Section 5. Duties of the President's Manufacturing Strategy Board

    Section 5 requires the President's Manufacturing Strategy 
Board to advise the President and Congress on issues affecting 
the nation's manufacturing sector, conduct a comprehensive 
analysis of such sector, develop a National Manufacturing 
Strategy, submit an annual report to the President and 
Congress, and carry out other activities determined appropriate 
by the President.
    This section also provides a non-exclusive list of matters 
that must be considered during the Board's comprehensive 
analysis of the nation's manufacturing sector. Such an analysis 
must address: the value and role, both historic and current, of 
manufacturing in the nation's economy, security, and global 
leadership; the current domestic and international environment 
for the nation's manufacturing sector, and any relevant subset 
thereof; federal, state, local, and territorial policies, 
programs, and conditions that affect manufacturing; a 
comparison of the manufacturing policies and strategies of the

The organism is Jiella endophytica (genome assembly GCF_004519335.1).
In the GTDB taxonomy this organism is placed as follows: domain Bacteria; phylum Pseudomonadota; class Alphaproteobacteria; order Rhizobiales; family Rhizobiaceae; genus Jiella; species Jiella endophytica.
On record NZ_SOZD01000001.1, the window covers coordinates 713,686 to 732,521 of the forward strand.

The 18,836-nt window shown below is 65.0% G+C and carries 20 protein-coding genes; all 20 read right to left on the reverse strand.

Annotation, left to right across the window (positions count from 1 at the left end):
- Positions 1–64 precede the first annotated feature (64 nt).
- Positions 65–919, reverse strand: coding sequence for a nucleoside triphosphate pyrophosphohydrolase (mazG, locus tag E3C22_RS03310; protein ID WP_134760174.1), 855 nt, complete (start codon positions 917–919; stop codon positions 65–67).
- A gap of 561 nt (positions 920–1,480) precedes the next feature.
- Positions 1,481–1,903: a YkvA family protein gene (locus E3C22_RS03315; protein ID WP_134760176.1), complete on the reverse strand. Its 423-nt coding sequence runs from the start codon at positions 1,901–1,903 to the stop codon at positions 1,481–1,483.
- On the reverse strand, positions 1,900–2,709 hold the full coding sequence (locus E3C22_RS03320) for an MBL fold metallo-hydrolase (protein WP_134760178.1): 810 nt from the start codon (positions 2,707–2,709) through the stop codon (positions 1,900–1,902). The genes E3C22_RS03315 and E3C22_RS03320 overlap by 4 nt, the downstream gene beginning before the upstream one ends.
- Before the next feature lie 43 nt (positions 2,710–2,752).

United States relative to other nations' policies and 
strategies; the identification of emerging or evolving markets, 
technologies, and products for which the nation's manufacturers 
could compete; and the short- and long-term forecasts for the 
nation's manufacturing sector, and forecasts of expected 
national and international trends and factors likely to affect 
it in the future. The analysis must also address any other 
matters affecting the competitiveness, growth, stability, and 
sustainability of the nation's manufacturing sector, including 
levels of domestic production, productivity, the trade balance, 
financing and investment, research and development, job